Allstate Corp. (ALL) re: diversity. In December 2001, the company was sued by the U.S. Equal Opportunity Commission for age discrimination and retaliatory actions against former sales employees. (12/28/01)
ChevronTexaco Corp. (CVX) re: environment. In December 2001, The Houston Chronicle reported that environmentalists in Kazakhstan were concerned about the impact of increased oil production on human health and wildlife in the country's Tengiz region near the Caspian Sea. ChevronTexaco and Exxon Mobil share a combined 75% interest in TengizChevroil, the primary oil company operating in the Tengiz oil field. (12/16/01)
Dow Chemical Co. (DOW) re: negative economic impact. In December 2001, Dow Chemical settled the claims of 69 families in Toms River, New Jersey, alleging that chemical dumping by Union Carbide and two other companies during the 1950s and 1960s could be blamed for causing cancer in local children. The company settled for an undisclosed amount. Union Carbide, which was acquired by Dow in February 2001, did not admit wrongdoing. (12/14/01)
DuPont Co. (DD) re: environment. In December 2001, the Associated Press reported that DuPont agreed with Delaware state environmental authorities to clean up 23 acres contaminated with dioxin near its Edge Moor pigment plant along the Delaware River. According to the article, the environmental project could cost the company $15 million. (12/14/01)
Ford Motor Co. (F) re: diversity. In December 2001, Ford agreed to pay $300,000 to settle a racial discrimination suit brought by the U.S. Equal Opportunity Commission. The suit involved 23 African American employees who claimed that another employee created a hostile work environment at a Michigan plant. (12/21/01)
Holly Corp. (HOC) re: environment and regulatory problems. In December 2001, the company agreed to pay a $750,000 civil penalty and spend $1.5 million on community environmental projects near three refineries to settle allegations that it had violated the Clean Air Act. In addition, Holly agreed to spend between $16 million and $21 million to reduce harmful air emissions at the three refineries. (12/20/01)
Lincare Holdings, Inc. (LNCR) re: product. In December 2001, Lincare agreed to pay $3.15 million to the US Attorney's office in California to settle charges of improperly billing Medicare. In settling, the company did not admit wrongdoing. (12/18/01)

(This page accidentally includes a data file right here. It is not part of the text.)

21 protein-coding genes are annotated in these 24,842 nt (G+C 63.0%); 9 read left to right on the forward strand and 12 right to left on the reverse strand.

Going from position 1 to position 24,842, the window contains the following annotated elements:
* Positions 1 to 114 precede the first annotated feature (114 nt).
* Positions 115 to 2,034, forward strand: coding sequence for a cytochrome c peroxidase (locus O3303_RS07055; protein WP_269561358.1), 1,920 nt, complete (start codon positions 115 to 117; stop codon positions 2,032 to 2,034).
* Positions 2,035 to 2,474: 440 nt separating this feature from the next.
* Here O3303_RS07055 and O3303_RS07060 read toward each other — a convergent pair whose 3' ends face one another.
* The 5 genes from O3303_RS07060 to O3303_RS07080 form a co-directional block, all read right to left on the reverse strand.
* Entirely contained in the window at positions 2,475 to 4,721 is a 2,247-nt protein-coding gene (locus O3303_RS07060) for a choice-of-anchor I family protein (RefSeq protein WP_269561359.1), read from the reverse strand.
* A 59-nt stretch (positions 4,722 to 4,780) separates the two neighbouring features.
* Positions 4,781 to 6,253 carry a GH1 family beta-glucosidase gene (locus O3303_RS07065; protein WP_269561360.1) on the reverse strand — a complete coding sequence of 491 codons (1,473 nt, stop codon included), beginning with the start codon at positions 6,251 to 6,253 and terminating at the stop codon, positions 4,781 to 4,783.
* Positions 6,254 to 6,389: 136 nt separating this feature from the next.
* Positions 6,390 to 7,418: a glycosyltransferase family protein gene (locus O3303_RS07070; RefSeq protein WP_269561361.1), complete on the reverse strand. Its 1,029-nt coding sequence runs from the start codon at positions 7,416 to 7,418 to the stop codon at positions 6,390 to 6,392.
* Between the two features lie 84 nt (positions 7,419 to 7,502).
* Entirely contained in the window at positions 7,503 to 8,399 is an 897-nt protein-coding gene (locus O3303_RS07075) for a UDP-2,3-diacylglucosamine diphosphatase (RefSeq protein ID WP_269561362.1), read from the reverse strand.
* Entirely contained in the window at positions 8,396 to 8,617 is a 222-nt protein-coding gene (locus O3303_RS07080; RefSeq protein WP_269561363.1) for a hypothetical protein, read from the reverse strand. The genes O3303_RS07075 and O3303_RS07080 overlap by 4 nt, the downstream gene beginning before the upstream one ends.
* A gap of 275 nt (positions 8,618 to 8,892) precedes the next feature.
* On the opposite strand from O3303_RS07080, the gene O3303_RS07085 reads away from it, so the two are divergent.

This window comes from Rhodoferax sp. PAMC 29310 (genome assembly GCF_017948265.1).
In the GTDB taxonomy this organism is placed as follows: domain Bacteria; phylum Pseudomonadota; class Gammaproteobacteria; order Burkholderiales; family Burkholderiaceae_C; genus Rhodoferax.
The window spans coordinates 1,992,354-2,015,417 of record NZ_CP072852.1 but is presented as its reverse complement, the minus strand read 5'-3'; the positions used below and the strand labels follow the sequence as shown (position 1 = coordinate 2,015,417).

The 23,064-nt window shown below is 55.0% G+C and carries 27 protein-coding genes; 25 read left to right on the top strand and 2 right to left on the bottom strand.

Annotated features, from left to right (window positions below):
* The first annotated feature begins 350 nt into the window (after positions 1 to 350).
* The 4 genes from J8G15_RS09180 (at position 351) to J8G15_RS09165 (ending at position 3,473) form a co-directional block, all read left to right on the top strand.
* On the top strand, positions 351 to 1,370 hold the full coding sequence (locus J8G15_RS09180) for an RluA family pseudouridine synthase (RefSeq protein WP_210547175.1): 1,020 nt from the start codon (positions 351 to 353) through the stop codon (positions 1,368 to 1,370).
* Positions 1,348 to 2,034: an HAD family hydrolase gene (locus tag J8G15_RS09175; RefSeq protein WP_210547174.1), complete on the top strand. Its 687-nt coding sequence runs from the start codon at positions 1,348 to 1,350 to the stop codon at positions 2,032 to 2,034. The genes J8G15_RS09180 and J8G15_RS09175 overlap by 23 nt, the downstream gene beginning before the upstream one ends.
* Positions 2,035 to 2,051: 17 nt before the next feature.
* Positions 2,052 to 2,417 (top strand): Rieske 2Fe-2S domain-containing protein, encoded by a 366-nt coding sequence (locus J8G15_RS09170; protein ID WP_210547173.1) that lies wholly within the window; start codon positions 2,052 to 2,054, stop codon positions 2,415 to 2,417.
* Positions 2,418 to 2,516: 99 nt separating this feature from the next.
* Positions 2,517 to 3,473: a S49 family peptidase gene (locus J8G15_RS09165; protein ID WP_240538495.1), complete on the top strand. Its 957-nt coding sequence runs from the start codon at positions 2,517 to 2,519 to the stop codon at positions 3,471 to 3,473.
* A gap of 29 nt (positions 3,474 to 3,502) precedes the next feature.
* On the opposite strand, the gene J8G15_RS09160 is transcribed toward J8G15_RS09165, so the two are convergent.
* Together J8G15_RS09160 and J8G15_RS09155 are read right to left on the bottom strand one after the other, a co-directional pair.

Phelps Dodge Corp. (PPD) re: environment. In December 2001, Phelps Dodge agreed to a $375 million reclamation plan with Arizona environmentalist regulators for its Chino copper mine in southwestern New Mexico. (12/25/01)
Sunoco, Inc. (SUN) re: environment. In December 2001, the U.S. Environmental Protection Agency cited the company for alleged violations of the federal Clean Air Act at three of its refineries, in Marcus Hook and Philadelphia, Pennsylvania, and in Toledo, Ohio. (12/21/01)
Wells Fargo & Co. (WFC). In December 2001, the U.S. Department of Labor sued Wells Fargo over its role as a discretionary trustee for an employee stock ownership plan that bought a majority interest in a California petroleum company for approximately $10 million more than it was worth. In the suit, the department charged that Wells Fargo, in its role as a trustee, violated key provisions of the Employee Retirement Income Security Act of 1974. (12/19/01)
It is interesting to note that Wells Fargo was cited for employee relations and fiduciary problems in 2001 and, four years later using data from the same researcher, Wells Fargo was among the top ten best companies as determined by Business Ethics Magazine (see above). While these anecdotal data in no way constitute conclusive evidence, they do suggest that the influence of SRI or ethical investors may help a company improve its corporate behavior.
*The following information has gathered from third-party sources and relates to ethical issues involving corporate behavior. It in no way implies a projection of the financial condition of a company nor judgment about the merits of investing in the company stock.